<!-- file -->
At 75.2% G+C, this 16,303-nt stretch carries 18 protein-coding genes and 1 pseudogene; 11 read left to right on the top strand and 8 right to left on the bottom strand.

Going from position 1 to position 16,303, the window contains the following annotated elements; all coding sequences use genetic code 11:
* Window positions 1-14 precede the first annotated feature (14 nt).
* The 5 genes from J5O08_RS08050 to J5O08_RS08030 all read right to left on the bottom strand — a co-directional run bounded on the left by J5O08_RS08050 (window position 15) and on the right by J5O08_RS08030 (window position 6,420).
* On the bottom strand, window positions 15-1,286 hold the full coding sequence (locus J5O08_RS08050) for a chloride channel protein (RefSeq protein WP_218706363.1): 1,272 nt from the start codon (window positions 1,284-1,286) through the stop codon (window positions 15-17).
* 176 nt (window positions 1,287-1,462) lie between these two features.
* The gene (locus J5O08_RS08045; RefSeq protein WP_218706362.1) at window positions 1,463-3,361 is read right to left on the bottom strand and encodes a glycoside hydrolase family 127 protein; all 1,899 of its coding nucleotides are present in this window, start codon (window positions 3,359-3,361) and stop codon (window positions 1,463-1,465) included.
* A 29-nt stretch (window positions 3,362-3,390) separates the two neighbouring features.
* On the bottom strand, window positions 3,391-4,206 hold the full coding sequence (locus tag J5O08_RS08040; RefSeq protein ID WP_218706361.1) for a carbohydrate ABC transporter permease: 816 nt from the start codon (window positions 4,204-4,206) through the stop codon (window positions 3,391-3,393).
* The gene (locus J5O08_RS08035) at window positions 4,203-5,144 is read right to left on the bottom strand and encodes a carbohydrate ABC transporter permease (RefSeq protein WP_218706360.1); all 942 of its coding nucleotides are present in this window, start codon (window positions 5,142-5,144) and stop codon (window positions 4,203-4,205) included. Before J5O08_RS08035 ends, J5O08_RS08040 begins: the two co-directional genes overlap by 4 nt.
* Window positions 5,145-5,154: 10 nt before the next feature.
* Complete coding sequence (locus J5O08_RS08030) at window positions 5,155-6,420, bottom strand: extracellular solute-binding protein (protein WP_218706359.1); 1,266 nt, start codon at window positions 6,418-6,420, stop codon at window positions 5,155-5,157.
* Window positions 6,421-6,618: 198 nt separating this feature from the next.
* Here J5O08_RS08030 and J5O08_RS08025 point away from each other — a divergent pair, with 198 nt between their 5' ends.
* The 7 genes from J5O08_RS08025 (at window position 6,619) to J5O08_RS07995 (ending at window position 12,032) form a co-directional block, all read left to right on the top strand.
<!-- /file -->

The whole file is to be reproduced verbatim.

At 75.2% G+C, this 16,303-nt stretch carries 18 protein-coding genes and 1 pseudogene; 11 read left to right on the top strand and 8 right to left on the bottom strand.

Going from position 1 to position 16,303, the window contains the following annotated elements; all coding sequences use genetic code 11:
* Window positions 1-14 precede the first annotated feature (14 nt).
* The 5 genes from J5O08_RS08050 to J5O08_RS08030 all read right to left on the bottom strand — a co-directional run bounded on the left by J5O08_RS08050 (window position 15) and on the right by J5O08_RS08030 (window position 6,420).
* On the bottom strand, window positions 15-1,286 hold the full coding sequence (locus J5O08_RS08050) for a chloride channel protein (RefSeq protein WP_218706363.1): 1,272 nt from the start codon (window positions 1,284-1,286) through the stop codon (window positions 15-17).
* 176 nt (window positions 1,287-1,462) lie between these two features.
* The gene (locus J5O08_RS08045; RefSeq protein WP_218706362.1) at window positions 1,463-3,361 is read right to left on the bottom strand and encodes a glycoside hydrolase family 127 protein; all 1,899 of its coding nucleotides are present in this window, start codon (window positions 3,359-3,361) and stop codon (window positions 1,463-1,465) included.
* A 29-nt stretch (window positions 3,362-3,390) separates the two neighbouring features.
* On the bottom strand, window positions 3,391-4,206 hold the full coding sequence (locus tag J5O08_RS08040; RefSeq protein ID WP_218706361.1) for a carbohydrate ABC transporter permease: 816 nt from the start codon (window positions 4,204-4,206) through the stop codon (window positions 3,391-3,393).
* The gene (locus J5O08_RS08035) at window positions 4,203-5,144 is read right to left on the bottom strand and encodes a carbohydrate ABC transporter permease (RefSeq protein WP_218706360.1); all 942 of its coding nucleotides are present in this window, start codon (window positions 5,142-5,144) and stop codon (window positions 4,203-4,205) included. Before J5O08_RS08035 ends, J5O08_RS08040 begins: the two co-directional genes overlap by 4 nt.
* Window positions 5,145-5,154: 10 nt before the next feature.
* Complete coding sequence (locus J5O08_RS08030) at window positions 5,155-6,420, bottom strand: extracellular solute-binding protein (protein WP_218706359.1); 1,266 nt, start codon at window positions 6,418-6,420, stop codon at window positions 5,155-5,157.
* Window positions 6,421-6,618: 198 nt separating this feature from the next.
* Here J5O08_RS08030 and J5O08_RS08025 point away from each other — a divergent pair, with 198 nt between their 5' ends.
* The 7 genes from J5O08_RS08025 (at window position 6,619) to J5O08_RS07995 (ending at window position 12,032) form a co-directional block, all read left to right on the top strand.